NGO says terminally ill deprived of right to refuse unwanted treatment
The Supreme Court on Tuesday reserved verdict on a public interest litigation (PIL) petition seeking the “right to die with dignity” for terminally ill patients who are likely to go into a vegetative state.
In its petition, Common Cause, a non-governmental organisation, said that when a medical expert opined that a person with a terminal disease had reached the point of no return, the patient should be given the right to refuse life-support systems. A three-judge Bench, comprising Chief Justice P. Sathasivam, Justice Ranjan Gogoi and Justice Shiva Kirti Singh, reserved verdict.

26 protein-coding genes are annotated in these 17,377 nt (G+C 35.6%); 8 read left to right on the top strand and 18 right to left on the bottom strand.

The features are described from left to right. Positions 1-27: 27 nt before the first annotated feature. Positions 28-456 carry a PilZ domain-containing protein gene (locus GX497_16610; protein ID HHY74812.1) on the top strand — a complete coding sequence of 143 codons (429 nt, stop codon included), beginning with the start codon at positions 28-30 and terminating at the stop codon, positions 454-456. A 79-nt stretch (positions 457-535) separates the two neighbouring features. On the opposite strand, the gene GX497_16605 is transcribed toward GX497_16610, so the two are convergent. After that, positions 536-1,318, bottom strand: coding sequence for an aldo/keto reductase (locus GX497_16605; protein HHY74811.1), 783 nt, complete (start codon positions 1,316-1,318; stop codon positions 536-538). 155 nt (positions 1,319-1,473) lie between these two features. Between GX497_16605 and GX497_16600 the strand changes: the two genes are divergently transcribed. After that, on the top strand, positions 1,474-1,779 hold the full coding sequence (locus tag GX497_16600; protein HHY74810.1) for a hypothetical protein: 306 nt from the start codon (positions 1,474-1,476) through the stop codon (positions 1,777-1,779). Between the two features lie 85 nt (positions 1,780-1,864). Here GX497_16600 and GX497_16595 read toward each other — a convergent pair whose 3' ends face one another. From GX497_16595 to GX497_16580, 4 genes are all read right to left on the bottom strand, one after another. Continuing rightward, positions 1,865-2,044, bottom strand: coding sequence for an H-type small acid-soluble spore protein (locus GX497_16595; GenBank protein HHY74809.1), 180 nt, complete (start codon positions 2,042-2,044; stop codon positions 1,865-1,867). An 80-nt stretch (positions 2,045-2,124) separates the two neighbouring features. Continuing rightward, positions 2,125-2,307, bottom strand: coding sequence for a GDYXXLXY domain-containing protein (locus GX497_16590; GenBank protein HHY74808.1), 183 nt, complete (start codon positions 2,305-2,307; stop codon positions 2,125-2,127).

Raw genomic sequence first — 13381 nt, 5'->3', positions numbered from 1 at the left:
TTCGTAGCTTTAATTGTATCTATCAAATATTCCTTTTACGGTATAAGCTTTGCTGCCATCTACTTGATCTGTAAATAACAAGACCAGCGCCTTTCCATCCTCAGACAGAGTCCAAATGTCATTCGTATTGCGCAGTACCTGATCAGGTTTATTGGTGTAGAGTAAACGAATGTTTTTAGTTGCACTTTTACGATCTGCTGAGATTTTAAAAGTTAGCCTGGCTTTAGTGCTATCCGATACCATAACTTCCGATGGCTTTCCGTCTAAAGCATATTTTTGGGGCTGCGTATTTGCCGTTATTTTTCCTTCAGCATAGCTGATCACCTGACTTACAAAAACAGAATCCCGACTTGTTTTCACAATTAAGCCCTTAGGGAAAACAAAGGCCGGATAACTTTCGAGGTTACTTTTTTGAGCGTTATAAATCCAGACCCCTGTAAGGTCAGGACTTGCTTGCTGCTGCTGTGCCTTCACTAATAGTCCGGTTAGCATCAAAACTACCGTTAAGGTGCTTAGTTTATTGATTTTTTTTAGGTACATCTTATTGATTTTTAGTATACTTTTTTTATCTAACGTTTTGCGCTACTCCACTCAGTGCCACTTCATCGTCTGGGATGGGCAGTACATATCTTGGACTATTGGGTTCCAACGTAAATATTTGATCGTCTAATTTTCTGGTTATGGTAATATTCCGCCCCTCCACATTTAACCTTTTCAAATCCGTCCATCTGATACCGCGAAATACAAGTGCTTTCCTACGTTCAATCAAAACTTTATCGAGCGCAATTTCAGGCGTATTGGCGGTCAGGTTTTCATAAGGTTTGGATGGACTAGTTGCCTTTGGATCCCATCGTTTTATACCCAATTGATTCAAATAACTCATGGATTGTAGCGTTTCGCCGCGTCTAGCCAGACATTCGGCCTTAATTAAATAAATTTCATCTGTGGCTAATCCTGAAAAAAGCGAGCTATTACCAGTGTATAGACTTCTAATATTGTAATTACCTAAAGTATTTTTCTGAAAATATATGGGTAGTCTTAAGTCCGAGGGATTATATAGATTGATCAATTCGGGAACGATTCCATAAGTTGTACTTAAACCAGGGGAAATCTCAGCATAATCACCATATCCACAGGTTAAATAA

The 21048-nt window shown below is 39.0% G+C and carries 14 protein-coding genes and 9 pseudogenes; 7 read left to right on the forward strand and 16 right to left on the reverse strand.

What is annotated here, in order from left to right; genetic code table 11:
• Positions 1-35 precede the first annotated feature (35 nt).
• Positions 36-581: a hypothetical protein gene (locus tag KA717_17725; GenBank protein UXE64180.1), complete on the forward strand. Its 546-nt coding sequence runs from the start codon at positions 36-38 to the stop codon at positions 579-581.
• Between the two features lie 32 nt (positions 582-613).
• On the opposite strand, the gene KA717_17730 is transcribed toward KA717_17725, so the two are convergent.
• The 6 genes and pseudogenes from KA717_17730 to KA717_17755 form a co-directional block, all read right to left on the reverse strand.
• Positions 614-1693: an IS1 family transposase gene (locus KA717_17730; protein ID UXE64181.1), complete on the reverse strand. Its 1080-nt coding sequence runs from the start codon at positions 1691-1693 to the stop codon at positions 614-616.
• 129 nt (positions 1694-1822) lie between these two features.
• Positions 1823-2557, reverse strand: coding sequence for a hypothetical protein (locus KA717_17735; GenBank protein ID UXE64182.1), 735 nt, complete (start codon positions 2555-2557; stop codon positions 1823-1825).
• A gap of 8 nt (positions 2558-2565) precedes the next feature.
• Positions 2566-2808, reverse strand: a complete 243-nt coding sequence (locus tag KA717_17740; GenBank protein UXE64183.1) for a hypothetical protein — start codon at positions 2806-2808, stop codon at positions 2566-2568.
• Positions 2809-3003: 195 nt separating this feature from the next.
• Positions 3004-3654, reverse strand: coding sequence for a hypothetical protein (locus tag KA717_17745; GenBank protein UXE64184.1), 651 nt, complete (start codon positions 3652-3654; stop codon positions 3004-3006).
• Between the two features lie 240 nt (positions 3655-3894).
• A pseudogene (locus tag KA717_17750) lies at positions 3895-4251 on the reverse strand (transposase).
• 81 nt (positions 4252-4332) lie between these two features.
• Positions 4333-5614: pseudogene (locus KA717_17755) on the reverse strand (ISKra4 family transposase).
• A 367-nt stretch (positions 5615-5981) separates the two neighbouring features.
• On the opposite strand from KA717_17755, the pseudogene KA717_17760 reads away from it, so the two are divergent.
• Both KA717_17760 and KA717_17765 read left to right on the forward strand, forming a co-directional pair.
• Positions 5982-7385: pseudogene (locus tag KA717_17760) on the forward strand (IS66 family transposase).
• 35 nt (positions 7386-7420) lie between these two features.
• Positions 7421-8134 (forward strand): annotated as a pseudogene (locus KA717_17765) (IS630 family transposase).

Appearing for the petitioner, counsel Prashant Bhushan submitted that those at the end of their life and likely to go into a state of terminal illness or permanent vegetative state were deprived of their right to refuse unwanted treatment, such as being fed through tubes and kept on ventilator and other machines to prolong their life artificially. A person whose life was ebbing away should be allowed to die.
Opposing the petition, Additional Solicitor-General Siddharth Luthra said doctors would be going against the Hippocratic Oath if they removed life support. The 16th Law Commission was against the proposal as it was liable to be misused in India.